J.B. Webb — Best to have deep pockets with a boat

Staff Writer
Herald Democrat

This will ring a bell with all of us boat owners. Rule No. 1 — if it’s got marine on it and you are having to buy it, hold on to your wallet. The word "marine" is the reason why we pay half or one time more for what we need versus a car or truck with the same problem. Rule No. 2 — if you have a problem with your boat it will likely be on the water.

When that happens, you have two problems: what’s broke and how do I get back to my truck and trailer? Through the summer you might flag down another boat to have them pull you in, or call for the rescue boat to come get you; but that’s another wallet-biter. In winter you just might be up the creek without a paddle as there aren’t many boats out.

At times I wonder why I have a bass boat. When anything big breaks you can’t believe what kind of prices you see for one, even a used one, on Google or Amazon.

Last week Charlie and I were fishing. We heard a loud knock; I slowed down and went ahead no problem — then another knock. I drove slowly and we went in. I lost a cylinder on Lake Ray Roberts once and this sounded about the same. Way back then it cost me almost $3,000 for repairs. Today this same job would run around $4,000 or more.

As a proud boat owner, I have spent more on it than what some people probably paid for their cars. After loading I went to Dr. Gary’s boat repair. I had locked up the starter when I turned it over at the house after removing the spark plugs and intending to look at each piston. I hit the starter to turn the motor over and it locked up.

Checking the bank account for money, I backed it in and Gary began to check it out. He told me it wasn’t a Powerhead; those words almost made me happy as when my daughter Julie was born. It was the lower unit. I was still looking at $1,400. A boat is a status symbol to some. It’s fun for others but over a long time it’s going to make you wonder if it’s worth it.

While my fix-it fee seems high, maybe it’s not. If you like to go fishing often, you can buy one of our toys on the seven- year plan or be smart with your money and hire a guide. You can make four or five trips in a year for less than those payments. Get a friend and likely double the number of trips you take. With a guide you have no boat problems to worry about, you don’t have to buy gas, don’t have to register a boat and don’t even have to buy fishing tackle. While their prices sound high, the first time you go out with a guide I assure you it’s cheap compared to what a boat problem can cost you on the lake.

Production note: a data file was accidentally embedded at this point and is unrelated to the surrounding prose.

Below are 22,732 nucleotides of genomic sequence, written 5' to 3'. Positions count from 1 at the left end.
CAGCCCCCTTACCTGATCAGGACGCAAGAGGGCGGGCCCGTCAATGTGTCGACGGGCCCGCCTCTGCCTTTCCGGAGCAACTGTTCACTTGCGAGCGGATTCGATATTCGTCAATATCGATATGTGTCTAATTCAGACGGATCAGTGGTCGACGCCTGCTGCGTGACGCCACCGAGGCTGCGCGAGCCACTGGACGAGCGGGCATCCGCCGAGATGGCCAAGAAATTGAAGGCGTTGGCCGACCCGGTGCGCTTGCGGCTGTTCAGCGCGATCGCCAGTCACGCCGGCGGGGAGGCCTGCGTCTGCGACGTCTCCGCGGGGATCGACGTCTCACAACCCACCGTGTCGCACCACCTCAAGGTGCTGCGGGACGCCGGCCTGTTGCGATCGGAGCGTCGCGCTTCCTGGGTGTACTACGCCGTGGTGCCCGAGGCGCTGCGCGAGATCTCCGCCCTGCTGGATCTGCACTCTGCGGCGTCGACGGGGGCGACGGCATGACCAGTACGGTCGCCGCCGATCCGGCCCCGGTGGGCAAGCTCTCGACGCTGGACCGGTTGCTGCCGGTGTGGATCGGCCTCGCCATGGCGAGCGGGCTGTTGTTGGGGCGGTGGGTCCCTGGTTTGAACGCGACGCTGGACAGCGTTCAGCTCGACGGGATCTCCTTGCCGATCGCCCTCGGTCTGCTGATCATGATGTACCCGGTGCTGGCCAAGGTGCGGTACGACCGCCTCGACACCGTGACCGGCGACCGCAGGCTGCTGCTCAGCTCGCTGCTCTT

Wednesday was supposed to be rainy. I called Charlie and told him to forget the forecast and go fishing. He was for it and we met at my ramp at 6:30 a.m. Now some of you are going to say, if your boat is in the shop how are you going fishing?. That’s what friends with boats are for. Charlie brought his boat and I got to sit in the back and grin as we ran down the lake. Unknown to us — this was going to be one of those Wile E. Coyote and Roadrunner days.

We got to our first stop. I made a cast with my Heddon Spitting Image and was working it back and I could see Charlie looking at rods and talking to himself. Seems like he had left the rod he needed in the back of his truck. I was grinning as he finally gave up looking and cut off a lure on another rod and got out a similar bait to the chugger he had on his rod in the truck.

All at once I heard a thump. Charlie stared to blame my knot I had showed him how to tie. He tied it; when he let it go and picked up his rod to cast the lure fell off in the boat. Now I was laughing. Charlie was running into several problems as he was still trying to get his lure in the water. After one fish I decided to change rods and fish my YUMbrella Rig. I was making cast after cast as Charlie finally got a lure in the water. All at once it was his turn to laugh, my $13 rig was at 50 foot and climbing as it headed out over the water. My knot had also come untied. His turn to jab me. He ran into another problem when he had a mess of rods and reels to untangle. This and other little mishaps I won’t mention kept us laughing.

We caught bass: I caught a sand bass, a war-mouth perch and the biggest fish of the day on a Norman Nutter Butter Crank bait. This fish had Charlie and me both close: he had the net; I was having a heck of a time getting the fish to the boat. In the clear water we could see a golden flash now and then. Smallmouth run through both of our brains. I got the fish up Charlie netted a five-pound Golden colored drum; well it had a small mouth but had managed to get most of the Norman bait in his mouth.

We wound up with 10 or 11 fish before it started raining lightly. Afraid of melting we headed in. As it always does when we got to the ramp and was loading the light rain stopped. Early morning the stripers are still going crazy up toward the Rail Road Bridge and off the North Island. Live Bait, slabs and YUMbrella A rigs trolled are all good baits. Get over your fear of the masked man and Tonto and come to the lake just parking in some quiet place you might be the only one and look at the water; it’s peaceful pretty and beats being cooped up in the house.